WASHINGTON – Distinguished speakers from across the globe described advances in quantum and silicon photonics, optical imaging and sensing and more during the all-virtual CLEO 2021 held 09 – 14 May. The conference drew more than 4,600 registrants from 73 countries.
Ultra-broadband nanophotonics, integrated nonlinear photonics, self-driving cars, ultrafast lasers and the optics community’s response to COVID-19 were among topics for more than 2,000 technical and poster presentations across 241 Technical, Postdeadline Papers and Poster Sessions, workshops, Short Courses and special events. Registrants have access to recorded presentations to view on-demand for 60 days.
“The virtual event expanded our knowledge of research and technologies that are driving the industry forward,” said CLEO 2021 Program Chair Clara Saraceno. “The extraordinary developments in areas ranging from high harmonic and fiber-based light sources to photonic computing illustrate the amazing work of researchers and industry leaders developing and bringing these products to market.”
Speakers from government, industry and academia participated in a workshop focused on biophotonics and nanophotonics optical approaches in fighting pandemics and challenges associated with those applications. Among them, UV radiation for effective decontamination and cleaning and spectroscopy techniques for rapid pathogen detection and virus probing.
“The presenters covered a wide-range of groundbreaking research that is rapidly changing our field,” said CLEO 2021 General Chair Christophe Dorrer. “We are investigating our world at the fundamental level and addressing concrete problems with photonics and advanced laser science.”
One presentation reviewed work underway to detect exoplanets with precision optical technology. “Small planets are very abundant in our galaxy,” said Dimitri Mawet of California Institute of Technology, USA, adding that direct imaging will enable scientists to learn more about their atmospheres.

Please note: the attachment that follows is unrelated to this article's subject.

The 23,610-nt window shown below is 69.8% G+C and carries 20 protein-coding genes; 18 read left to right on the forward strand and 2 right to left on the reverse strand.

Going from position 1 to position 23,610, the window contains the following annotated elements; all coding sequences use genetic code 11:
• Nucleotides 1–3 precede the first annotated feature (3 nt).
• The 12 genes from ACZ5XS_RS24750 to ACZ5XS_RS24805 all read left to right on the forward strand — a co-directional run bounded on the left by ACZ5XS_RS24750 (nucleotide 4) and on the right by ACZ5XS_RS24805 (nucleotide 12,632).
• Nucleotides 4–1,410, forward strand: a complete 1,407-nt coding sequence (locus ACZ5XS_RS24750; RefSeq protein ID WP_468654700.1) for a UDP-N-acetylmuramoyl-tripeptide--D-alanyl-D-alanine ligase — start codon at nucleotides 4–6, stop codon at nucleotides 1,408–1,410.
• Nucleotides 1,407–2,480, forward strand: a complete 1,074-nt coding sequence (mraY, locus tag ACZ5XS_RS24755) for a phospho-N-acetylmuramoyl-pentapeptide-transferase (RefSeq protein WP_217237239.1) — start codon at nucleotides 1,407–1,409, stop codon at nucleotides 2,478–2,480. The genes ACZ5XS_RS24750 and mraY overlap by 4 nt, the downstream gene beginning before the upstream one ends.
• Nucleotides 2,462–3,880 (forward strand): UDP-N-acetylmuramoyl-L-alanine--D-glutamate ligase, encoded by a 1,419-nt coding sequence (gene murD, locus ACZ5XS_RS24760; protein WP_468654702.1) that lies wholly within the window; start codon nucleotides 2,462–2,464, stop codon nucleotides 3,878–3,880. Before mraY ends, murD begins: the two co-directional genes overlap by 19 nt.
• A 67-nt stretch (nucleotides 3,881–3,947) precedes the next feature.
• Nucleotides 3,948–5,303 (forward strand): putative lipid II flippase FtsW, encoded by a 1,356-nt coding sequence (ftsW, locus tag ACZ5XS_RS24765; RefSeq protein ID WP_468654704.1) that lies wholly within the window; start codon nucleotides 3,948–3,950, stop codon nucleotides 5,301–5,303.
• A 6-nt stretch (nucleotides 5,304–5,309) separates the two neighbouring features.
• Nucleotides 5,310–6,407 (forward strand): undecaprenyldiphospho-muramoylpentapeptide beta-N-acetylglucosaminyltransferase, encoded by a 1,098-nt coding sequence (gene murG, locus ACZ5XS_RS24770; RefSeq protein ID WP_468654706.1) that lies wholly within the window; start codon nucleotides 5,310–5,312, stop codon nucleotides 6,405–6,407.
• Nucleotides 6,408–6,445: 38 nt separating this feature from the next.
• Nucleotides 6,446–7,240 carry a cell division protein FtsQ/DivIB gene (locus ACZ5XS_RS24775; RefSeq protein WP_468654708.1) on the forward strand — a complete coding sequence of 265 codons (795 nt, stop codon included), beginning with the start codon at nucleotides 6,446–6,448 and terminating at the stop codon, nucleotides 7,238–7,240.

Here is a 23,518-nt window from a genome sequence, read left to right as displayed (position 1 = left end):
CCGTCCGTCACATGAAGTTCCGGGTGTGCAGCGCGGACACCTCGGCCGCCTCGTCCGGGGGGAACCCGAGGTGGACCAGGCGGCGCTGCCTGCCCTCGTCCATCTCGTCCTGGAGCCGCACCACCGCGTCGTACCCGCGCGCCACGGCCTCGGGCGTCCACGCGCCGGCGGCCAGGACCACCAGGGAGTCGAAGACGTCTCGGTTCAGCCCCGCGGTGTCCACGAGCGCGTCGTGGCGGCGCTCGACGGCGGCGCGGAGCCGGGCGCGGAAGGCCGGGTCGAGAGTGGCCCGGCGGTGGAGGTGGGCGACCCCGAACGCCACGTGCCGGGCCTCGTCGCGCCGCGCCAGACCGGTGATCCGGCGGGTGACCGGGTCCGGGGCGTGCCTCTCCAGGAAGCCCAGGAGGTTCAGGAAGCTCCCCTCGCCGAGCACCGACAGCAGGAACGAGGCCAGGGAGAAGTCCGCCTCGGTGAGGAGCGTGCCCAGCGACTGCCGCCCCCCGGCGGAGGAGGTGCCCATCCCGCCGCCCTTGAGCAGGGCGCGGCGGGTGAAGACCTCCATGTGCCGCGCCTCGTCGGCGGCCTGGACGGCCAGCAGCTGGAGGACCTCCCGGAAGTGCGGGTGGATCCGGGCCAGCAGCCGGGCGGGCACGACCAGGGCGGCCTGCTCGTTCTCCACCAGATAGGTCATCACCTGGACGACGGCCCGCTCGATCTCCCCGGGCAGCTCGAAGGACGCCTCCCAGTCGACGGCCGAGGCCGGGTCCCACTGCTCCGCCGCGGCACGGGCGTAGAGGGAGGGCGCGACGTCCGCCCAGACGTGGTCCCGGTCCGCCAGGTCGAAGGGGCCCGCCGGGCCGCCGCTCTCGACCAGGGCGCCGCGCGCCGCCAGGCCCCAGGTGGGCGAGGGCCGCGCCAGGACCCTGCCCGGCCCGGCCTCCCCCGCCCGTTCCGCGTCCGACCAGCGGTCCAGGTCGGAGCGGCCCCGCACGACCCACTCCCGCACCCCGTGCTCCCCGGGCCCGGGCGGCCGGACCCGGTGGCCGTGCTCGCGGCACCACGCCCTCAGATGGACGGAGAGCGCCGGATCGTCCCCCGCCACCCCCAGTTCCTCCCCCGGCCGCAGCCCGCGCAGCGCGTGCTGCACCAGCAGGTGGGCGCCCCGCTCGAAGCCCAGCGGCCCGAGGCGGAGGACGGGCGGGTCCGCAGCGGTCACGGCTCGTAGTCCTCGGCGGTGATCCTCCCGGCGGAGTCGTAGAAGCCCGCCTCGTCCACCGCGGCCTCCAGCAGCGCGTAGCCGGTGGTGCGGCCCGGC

The discovery of the supermassive black hole was the topic of a talk by Shep Doeleman of Harvard University, USA. This seminal achievement relied on optical sparse aperture systems for astronomical observations. The team used a technique called very-long-baseline interferometry (VLBI) using radio telescopes worldwide connected by a network of atomic clocks to observe the hole and digitize data, he said.
Industry Leading Companies in Lasers and Electro-Optics
The CLEO Virtual Exhibition featured 80 leading companies in laser science and photonic applications. Toptica Photonics, AIM Photonics, OptoSigma, Coherent, MKS, Synopsis, Oz Optics, Menlo Systems and many more showcased new products and engaged with attendees.
Nicolas Gisin, Professor Emeritus, University of Geneva, Switzerland, described the evolution of quantum information science from Bell inequalities to commercial Quantum Key Distribution and Quantum Random Number Generator chips.
Jeremy O’Brien, CEO, PsiQuantum, USA, discussed the company’s approach to fault tolerant quantum computing. O’Brien described progress towards building a useful quantum computer but acknowledged a large-scale model with silicon photonic chips is years in the making.
Alan Eli Willner, Professor, University of Southern California, USA, described optical communications applications beyond conventional fiber systems that harness photonic technologies using photonic-integrated circuits.
Margaret Murnane, Director, STROBE, Fellow, JILA, Professor, University of Colorado at Boulder, USA, explored advances in high-harmonic light sources and efforts to harness and control short-wavelength light. The work has generated powerful new tools for x-ray imaging, manipulating quantum materials and designing more efficient nanoscale devices.
Stefanie K. Johnson, Associate Professor, University of Colorado at Boulder, USA, talked about unconscious bias in her presentation on diversity and inclusion and provided recommendations to improve decision-making in professional settings.